by: Mark Becker Updated:CHARLOTTE, N.C. —
Pharmacies are big business, and there are more than 2,700 registered in North Carolina in 2013 with hundreds in Mecklenburg County alone.
The State Board of Pharmacy is charged with regulating and inspecting all of the pharmacies in the state and checking to make sure that drugs are properly stored and not outdated, and that pharmacists and technicians are licensed.
A new state audit report says that many of those pharmacies have not been inspected for at least four years.
The report states 35 percent of the state's pharmacies have not been inspected for four years or more and that 21 percent, or one in five, have not been inspected in the last six years.
"It was shocking, startling to me the kinds of issues that are going on within our pharmacies," State Auditor Beth Wood told Eyewitness News.
Among the problems her report pointed out:
• A patient given the wrong medication
• Mislabeled directions on medication
• A patient shorted on a prescription
• Pharmacy staff giving false information to a patient
Wood said the problems only surfaced after someone had called the Pharmacy Board with complaints when routine inspections might have caught the problems sooner.
"That's what routine inspections are about--to prevent major problems from happening," Wood said.
The man in charge of the Board of Pharmacy told Eyewitness News that routine audits might not have caught those problems, but he does see the need for more regular checks.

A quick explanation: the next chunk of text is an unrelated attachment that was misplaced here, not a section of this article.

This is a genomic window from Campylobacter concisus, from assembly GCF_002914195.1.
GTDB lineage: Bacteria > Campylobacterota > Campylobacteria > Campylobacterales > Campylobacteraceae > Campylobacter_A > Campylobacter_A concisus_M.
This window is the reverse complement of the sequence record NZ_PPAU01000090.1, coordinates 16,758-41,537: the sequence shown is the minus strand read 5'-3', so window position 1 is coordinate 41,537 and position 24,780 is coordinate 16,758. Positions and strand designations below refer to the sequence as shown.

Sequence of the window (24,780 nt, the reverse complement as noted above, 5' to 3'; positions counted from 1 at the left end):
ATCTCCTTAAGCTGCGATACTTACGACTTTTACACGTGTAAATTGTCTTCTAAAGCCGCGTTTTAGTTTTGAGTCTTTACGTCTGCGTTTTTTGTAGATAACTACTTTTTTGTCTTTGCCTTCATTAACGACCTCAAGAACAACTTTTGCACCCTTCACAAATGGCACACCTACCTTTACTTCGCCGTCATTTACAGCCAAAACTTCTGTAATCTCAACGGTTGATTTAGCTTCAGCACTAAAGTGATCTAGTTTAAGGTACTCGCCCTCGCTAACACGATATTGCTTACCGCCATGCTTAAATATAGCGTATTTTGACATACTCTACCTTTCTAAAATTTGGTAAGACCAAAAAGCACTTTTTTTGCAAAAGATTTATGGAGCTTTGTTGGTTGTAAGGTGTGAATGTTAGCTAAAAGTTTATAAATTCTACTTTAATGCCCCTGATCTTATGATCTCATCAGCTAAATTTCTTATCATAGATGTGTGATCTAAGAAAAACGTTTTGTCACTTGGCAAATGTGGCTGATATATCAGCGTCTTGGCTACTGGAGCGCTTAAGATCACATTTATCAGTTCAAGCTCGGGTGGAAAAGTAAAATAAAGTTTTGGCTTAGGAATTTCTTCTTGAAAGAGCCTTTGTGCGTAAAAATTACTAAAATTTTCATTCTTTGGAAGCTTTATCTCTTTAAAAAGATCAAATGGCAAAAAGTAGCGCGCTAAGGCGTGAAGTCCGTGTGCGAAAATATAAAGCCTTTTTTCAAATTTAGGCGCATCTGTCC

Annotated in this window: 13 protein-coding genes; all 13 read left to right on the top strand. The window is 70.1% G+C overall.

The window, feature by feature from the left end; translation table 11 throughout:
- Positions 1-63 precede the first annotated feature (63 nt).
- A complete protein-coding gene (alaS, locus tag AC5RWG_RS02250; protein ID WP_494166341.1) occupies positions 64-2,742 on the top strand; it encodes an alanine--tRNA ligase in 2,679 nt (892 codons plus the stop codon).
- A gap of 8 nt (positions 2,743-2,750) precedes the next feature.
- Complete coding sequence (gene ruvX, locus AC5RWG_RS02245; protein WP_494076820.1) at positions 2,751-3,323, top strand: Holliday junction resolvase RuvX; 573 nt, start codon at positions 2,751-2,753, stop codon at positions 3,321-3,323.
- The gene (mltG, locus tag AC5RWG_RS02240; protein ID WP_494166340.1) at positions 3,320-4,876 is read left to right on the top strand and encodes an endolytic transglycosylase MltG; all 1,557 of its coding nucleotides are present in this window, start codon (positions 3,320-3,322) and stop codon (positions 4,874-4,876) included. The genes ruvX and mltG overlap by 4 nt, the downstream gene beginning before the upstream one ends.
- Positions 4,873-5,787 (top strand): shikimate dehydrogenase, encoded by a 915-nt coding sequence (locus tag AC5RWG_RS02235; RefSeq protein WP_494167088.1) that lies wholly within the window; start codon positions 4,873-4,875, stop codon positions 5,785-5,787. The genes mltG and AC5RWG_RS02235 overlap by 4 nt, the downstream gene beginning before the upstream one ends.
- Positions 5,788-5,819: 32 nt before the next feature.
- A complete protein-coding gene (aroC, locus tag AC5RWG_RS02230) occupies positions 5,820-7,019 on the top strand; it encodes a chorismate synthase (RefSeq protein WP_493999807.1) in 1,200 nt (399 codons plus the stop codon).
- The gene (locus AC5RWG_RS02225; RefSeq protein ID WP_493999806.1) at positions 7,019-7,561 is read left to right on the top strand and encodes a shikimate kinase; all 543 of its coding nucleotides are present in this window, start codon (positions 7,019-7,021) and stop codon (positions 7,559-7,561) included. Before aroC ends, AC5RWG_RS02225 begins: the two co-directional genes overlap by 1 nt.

"Let me first say that I don't disagree that inspections are important," said Dr. Jay Campbell.
Campbell said they would like to inspect pharmacies at least once every four years, but with only seven inspectors to cover the entire state they have made investigating specific complaints a higher priority.
He did say that the audit has led to some changes already—most significantly a new record-keeping system that will store all of their inspection files electronically.
He also said they are now looking to add two more inspectors to help cover the 300 complaints they get each year and regular inspections.
"There's no question that the audit findings help spur anyone to do a deep reflection on the way you do your mission. We have done that, are doing that," Campbell said.
To see the full audit by the state auditor, click here.
To see more from the State Board of Pharmacy, click here.
See all the 9 Investigates stories from Eyewitness News by clicking here.
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